ST. LOUIS – A church bell stolen on Halloween night was discovered on November 15 and returned to its rightful owner, Sts. Peter and Paul Parish, in the historic Soulard neighborhood.
While the investigation is ongoing, Father Bruce Forman, the parish rector, stated that there is limited information available regarding how the bell was found. Police are actively working to apprehend those responsible, and detailed information about the recovery process is not yet accessible.
According to Forman, the incident occurred the night before Halloween when vandals knocked the bell off its stand. Initially, he thought the individuals were under the influence of drugs or alcohol. Forman expressed surprise when the thieves returned late on Halloween night to steal the bell.
They placed it on a cart, took it out of the front gate, and loaded it onto a trailer behind a truck. The parish’s security camera captures images but not video.
Forman immediately contacted the St. Louis police and used social media to alert the community about the theft. He also reached out to the Verdin Bell Company in Cincinnati, responsible for maintaining the steeple bells, to assess the cost for insurance purposes.
The bronze bell’s estimated value was nearly $30,000, and considering the damage to the supporting structure, the total replacement cost was estimated at $60,000.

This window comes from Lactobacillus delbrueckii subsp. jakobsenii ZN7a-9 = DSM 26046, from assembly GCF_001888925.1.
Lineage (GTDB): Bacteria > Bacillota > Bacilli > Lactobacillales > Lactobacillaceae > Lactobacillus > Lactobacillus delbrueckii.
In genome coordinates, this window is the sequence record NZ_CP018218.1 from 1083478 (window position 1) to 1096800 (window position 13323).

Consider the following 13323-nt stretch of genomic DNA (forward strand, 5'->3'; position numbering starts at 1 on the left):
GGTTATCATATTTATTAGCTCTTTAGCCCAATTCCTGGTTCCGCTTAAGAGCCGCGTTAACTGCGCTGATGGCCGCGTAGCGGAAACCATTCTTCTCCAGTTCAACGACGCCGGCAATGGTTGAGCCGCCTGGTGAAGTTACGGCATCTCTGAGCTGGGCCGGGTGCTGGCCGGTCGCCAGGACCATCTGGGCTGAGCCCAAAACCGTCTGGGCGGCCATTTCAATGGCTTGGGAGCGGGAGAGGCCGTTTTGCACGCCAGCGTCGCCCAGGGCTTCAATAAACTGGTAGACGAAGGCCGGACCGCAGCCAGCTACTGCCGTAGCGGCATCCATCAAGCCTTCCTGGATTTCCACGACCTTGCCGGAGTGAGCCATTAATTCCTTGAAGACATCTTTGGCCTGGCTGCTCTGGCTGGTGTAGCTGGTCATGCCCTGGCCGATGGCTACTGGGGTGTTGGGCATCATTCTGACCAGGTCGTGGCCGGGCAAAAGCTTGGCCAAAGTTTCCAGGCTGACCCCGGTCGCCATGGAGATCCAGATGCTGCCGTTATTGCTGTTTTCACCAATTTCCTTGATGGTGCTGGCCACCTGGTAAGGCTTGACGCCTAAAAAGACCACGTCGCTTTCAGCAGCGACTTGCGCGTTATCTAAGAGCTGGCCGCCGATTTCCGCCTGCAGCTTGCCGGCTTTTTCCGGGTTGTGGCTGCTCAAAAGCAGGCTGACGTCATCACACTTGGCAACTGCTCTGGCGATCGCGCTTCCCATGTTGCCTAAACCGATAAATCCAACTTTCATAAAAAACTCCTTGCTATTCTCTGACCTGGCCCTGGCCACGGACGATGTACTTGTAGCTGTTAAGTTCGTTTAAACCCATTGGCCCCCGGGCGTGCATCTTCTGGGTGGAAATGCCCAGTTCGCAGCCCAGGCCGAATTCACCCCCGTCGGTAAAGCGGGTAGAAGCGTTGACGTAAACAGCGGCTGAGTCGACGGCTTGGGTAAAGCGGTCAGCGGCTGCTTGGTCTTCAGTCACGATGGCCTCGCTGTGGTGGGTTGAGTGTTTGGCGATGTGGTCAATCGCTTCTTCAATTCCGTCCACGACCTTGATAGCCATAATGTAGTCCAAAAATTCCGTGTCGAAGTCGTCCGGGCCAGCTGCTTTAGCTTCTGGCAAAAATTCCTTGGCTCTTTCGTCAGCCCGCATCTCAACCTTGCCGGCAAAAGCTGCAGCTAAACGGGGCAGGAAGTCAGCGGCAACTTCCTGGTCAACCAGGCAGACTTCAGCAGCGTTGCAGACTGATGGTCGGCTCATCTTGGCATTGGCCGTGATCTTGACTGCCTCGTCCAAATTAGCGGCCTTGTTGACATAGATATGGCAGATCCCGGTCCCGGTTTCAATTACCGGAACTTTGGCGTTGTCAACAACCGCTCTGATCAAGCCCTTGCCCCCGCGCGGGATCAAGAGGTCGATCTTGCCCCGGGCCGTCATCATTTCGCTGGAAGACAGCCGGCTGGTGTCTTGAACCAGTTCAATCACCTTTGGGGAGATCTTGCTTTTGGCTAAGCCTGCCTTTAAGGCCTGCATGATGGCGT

Detective Craig Sayer led the investigation, recognizing the bell’s significance to the church.
“It was a symbol of our history and service in Soulard dating back to 1849. Originally opened to serve an immigrant German community, we now host 60 homeless men in the basement and provide 28,000 meals annually through our Meals Program in the parish hall,” explained Forman. “We prayed for the bell’s return.”
Forman shared the bell’s history, noting that it first rang in the original Sts. Peter and Paul Parish church in 1849. The present church, dedicated in 1875, houses five bells, each the size of Big Ben in London. The stolen bell, a bronze artifact weighing between 500 and 800 pounds, had been displayed in the rectory’s front yard for decades, attracting the attention of passersby who often stopped to take photos.